– cpast
    Aug 13, 2022 at 3:59
  • 1
    I would avoid suggesting that the Constitution is limited to what is in the written documents. The Canadian constitutional order includes the royal prerogative power to conduct foreign relations. This is the source of the government/executive power to negotiate and ratify treaties.
    – user46677
    Sep 9, 2022 at 1:28
  • Also, not all treaties or conventions are even within the power of the federal Parliament to bring into domestic law. For example, Canada's commitments under the Convention on the Rights of the Child are largely implemented through provincial legislation.
    – user46677
    Sep 9, 2022 at 1:32

I believe you are conflating ratifying a treaty with it having affect in domestic law.

Here is an excerpt from the Supreme Court of Canada explaining the distinction and the process of giving effect to a treaty in domestic law.

Nevsun Resources Ltd. v. Araya, 2020 SCC 5 (CanLII), at paras 158-59, https://canlii.ca/t/j5k5j#par158, retrieved on 2022-09-08:

[158] In Canada, each order of government plays a different role in the process of entering a treaty. Significantly, it is the executive which controls the negotiation, signature and ratification of treaties, in exercise of the royal prerogative power to conduct foreign relations. Its signature manifests initial consent to the treaty framework, but does not indicate consent to be bound by specific treaty obligations; that latter consent is given by ratification. It is only when a treaty enters into force that the specific treaty obligations become binding. For multilateral treaties, entry into force usually depends on the deposit of a specific number of state ratifications. If a treaty is in force and ratified by Canada, the treaty binds Canada as a matter of international law (Brunnée and Toope, at pp. 14‑15).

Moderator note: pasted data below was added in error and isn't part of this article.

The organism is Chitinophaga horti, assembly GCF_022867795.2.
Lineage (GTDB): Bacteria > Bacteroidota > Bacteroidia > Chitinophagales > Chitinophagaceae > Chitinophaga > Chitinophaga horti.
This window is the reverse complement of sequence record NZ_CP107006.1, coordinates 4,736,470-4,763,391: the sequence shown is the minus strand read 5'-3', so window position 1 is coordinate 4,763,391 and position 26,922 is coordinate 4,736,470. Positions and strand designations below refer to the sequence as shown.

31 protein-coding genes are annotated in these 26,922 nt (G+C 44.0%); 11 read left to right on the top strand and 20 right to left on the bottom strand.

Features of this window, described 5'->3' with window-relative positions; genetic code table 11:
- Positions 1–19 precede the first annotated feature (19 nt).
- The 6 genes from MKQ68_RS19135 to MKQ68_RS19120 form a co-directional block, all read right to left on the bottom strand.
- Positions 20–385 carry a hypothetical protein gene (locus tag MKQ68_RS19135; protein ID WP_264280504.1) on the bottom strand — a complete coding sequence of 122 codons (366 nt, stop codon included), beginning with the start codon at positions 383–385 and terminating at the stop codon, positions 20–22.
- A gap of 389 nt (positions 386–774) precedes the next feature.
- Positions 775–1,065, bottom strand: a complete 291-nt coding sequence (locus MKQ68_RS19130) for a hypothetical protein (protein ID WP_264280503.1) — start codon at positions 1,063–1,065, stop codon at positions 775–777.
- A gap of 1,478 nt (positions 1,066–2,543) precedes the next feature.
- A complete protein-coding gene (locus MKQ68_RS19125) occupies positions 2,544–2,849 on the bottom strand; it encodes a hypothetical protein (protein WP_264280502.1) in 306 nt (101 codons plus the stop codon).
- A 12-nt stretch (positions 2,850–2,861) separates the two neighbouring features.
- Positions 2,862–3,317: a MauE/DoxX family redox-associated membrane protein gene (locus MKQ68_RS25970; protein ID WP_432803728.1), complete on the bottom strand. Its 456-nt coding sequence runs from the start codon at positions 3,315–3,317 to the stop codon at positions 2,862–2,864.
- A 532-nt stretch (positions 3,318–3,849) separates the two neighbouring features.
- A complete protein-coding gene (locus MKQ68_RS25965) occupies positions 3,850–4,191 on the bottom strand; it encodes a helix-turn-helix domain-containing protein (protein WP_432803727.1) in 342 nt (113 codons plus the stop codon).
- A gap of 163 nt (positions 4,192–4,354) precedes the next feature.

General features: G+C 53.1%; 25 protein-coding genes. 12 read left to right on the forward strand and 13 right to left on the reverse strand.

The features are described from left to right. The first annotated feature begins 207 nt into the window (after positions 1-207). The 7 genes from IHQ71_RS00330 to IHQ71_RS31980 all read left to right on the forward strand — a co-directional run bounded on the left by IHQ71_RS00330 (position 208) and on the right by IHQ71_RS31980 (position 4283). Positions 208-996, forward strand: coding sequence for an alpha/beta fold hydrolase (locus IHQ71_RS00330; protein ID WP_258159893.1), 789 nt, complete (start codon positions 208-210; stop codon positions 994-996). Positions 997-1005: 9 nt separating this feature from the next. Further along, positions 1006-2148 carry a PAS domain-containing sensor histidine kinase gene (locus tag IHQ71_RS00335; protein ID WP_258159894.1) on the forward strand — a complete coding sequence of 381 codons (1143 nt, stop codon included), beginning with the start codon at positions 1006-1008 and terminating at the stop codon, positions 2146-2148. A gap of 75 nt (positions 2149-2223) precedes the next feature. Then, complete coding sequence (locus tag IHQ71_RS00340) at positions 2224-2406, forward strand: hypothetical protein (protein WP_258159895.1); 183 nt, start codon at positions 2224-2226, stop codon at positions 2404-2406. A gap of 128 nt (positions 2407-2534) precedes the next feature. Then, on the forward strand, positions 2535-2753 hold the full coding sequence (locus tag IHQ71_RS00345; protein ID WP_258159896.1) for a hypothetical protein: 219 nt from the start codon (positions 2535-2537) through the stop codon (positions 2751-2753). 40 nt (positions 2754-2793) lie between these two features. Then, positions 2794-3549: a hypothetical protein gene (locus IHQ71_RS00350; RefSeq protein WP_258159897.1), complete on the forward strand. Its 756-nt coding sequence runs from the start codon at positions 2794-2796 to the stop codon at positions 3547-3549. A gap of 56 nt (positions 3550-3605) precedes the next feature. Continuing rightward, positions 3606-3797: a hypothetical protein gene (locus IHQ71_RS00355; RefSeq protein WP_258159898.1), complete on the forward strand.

[159] Many treaties do not require a change in domestic law to bind the state to a course of action. Where it does, however, and even when internationally binding, a treaty has no formal legal effect domestically until it is transformed or implemented through a domestic‑law making process, usually by legislation (Harrington, at pp. 482‑85; Currie, at p. 235). Giving an unimplemented treaty binding effect in Canada would result in the executive creating domestic law — which, absent legislative delegation, it cannot do without infringing on legislative supremacy and thereby undermining the separation of powers. Any domestic legal effect therefore depends on Parliament or a provincial legislature adopting the treaty rule into a domestic law that can be invoked before Canadian courts (Currie, at p. 237). For example, the environmental commitments in the North American Free Trade Agreement, Can. T.S. 1994 No. 2 (entered into force January 1, 1994) (“NAFTA”) were implemented by provincial governments through a Canadian Interprovincial Agreement (Harrington, at pp. 483‑84). The formalities associated with treaties respect the role that each order of the state is competent to play, in accordance with the separation of powers and the principle of legislative supremacy.